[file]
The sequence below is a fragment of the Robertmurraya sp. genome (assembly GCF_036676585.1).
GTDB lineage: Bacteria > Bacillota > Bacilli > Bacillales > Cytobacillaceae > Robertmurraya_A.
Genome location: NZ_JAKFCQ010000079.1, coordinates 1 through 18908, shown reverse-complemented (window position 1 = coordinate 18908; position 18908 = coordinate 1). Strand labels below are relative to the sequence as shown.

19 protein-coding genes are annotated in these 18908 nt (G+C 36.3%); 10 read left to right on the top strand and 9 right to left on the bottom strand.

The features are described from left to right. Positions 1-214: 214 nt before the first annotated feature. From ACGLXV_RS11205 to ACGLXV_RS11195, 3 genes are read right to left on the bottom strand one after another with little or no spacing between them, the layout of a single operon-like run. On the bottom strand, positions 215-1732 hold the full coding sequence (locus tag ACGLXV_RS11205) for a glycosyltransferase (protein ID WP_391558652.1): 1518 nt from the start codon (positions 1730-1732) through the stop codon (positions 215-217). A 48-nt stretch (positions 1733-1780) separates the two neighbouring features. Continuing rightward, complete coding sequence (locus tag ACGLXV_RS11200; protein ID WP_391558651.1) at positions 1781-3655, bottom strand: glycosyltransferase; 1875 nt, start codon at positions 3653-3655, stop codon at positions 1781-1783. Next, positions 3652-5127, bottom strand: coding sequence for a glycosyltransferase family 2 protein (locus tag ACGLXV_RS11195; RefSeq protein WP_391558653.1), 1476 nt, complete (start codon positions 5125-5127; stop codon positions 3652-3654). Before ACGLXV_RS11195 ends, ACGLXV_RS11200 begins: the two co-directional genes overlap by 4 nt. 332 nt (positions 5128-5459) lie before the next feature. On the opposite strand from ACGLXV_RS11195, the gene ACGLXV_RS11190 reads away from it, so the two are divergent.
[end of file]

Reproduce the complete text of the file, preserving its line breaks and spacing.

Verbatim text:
The sequence below is a fragment of the Robertmurraya sp. genome (assembly GCF_036676585.1).
GTDB lineage: Bacteria > Bacillota > Bacilli > Bacillales > Cytobacillaceae > Robertmurraya_A.
Genome location: NZ_JAKFCQ010000079.1, coordinates 1 through 18908, shown reverse-complemented (window position 1 = coordinate 18908; position 18908 = coordinate 1). Strand labels below are relative to the sequence as shown.

19 protein-coding genes are annotated in these 18908 nt (G+C 36.3%); 10 read left to right on the top strand and 9 right to left on the bottom strand.

The features are described from left to right. Positions 1-214: 214 nt before the first annotated feature. From ACGLXV_RS11205 to ACGLXV_RS11195, 3 genes are read right to left on the bottom strand one after another with little or no spacing between them, the layout of a single operon-like run. On the bottom strand, positions 215-1732 hold the full coding sequence (locus tag ACGLXV_RS11205) for a glycosyltransferase (protein ID WP_391558652.1): 1518 nt from the start codon (positions 1730-1732) through the stop codon (positions 215-217). A 48-nt stretch (positions 1733-1780) separates the two neighbouring features. Continuing rightward, complete coding sequence (locus tag ACGLXV_RS11200; protein ID WP_391558651.1) at positions 1781-3655, bottom strand: glycosyltransferase; 1875 nt, start codon at positions 3653-3655, stop codon at positions 1781-1783. Next, positions 3652-5127, bottom strand: coding sequence for a glycosyltransferase family 2 protein (locus tag ACGLXV_RS11195; RefSeq protein WP_391558653.1), 1476 nt, complete (start codon positions 5125-5127; stop codon positions 3652-3654). Before ACGLXV_RS11195 ends, ACGLXV_RS11200 begins: the two co-directional genes overlap by 4 nt. 332 nt (positions 5128-5459) lie before the next feature. On the opposite strand from ACGLXV_RS11195, the gene ACGLXV_RS11190 reads away from it, so the two are divergent.